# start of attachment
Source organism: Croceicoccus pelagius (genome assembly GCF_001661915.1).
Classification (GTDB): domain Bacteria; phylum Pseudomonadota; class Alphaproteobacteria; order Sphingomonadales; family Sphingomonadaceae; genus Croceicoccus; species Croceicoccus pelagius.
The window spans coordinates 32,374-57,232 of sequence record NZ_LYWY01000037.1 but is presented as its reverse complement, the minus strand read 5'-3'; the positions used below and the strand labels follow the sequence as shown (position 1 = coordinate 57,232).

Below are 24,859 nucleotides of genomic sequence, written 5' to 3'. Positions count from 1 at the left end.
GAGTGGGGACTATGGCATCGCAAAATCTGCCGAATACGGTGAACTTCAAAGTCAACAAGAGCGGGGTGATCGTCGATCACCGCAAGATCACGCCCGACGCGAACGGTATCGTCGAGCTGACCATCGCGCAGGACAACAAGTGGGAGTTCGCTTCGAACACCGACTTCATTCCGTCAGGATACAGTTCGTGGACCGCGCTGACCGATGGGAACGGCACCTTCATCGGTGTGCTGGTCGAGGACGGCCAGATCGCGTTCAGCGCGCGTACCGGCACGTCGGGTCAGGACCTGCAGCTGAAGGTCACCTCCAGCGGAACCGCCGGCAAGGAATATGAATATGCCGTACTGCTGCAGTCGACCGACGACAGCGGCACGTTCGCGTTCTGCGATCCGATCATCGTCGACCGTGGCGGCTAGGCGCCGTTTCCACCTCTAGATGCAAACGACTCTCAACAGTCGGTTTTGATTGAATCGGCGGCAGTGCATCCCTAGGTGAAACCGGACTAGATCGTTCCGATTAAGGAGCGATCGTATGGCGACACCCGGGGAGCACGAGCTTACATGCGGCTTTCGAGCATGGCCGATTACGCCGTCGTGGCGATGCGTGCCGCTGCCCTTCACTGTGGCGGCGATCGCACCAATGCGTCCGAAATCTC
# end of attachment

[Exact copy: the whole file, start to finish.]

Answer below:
Source organism: Croceicoccus pelagius (genome assembly GCF_001661915.1).
Classification (GTDB): domain Bacteria; phylum Pseudomonadota; class Alphaproteobacteria; order Sphingomonadales; family Sphingomonadaceae; genus Croceicoccus; species Croceicoccus pelagius.
The window spans coordinates 32,374-57,232 of sequence record NZ_LYWY01000037.1 but is presented as its reverse complement, the minus strand read 5'-3'; the positions used below and the strand labels follow the sequence as shown (position 1 = coordinate 57,232).

Below are 24,859 nucleotides of genomic sequence, written 5' to 3'. Positions count from 1 at the left end.
GAGTGGGGACTATGGCATCGCAAAATCTGCCGAATACGGTGAACTTCAAAGTCAACAAGAGCGGGGTGATCGTCGATCACCGCAAGATCACGCCCGACGCGAACGGTATCGTCGAGCTGACCATCGCGCAGGACAACAAGTGGGAGTTCGCTTCGAACACCGACTTCATTCCGTCAGGATACAGTTCGTGGACCGCGCTGACCGATGGGAACGGCACCTTCATCGGTGTGCTGGTCGAGGACGGCCAGATCGCGTTCAGCGCGCGTACCGGCACGTCGGGTCAGGACCTGCAGCTGAAGGTCACCTCCAGCGGAACCGCCGGCAAGGAATATGAATATGCCGTACTGCTGCAGTCGACCGACGACAGCGGCACGTTCGCGTTCTGCGATCCGATCATCGTCGACCGTGGCGGCTAGGCGCCGTTTCCACCTCTAGATGCAAACGACTCTCAACAGTCGGTTTTGATTGAATCGGCGGCAGTGCATCCCTAGGTGAAACCGGACTAGATCGTTCCGATTAAGGAGCGATCGTATGGCGACACCCGGGGAGCACGAGCTTACATGCGGCTTTCGAGCATGGCCGATTACGCCGTCGTGGCGATGCGTGCCGCTGCCCTTCACTGTGGCGGCGATCGCACCAATGCGTCCGAAATCTC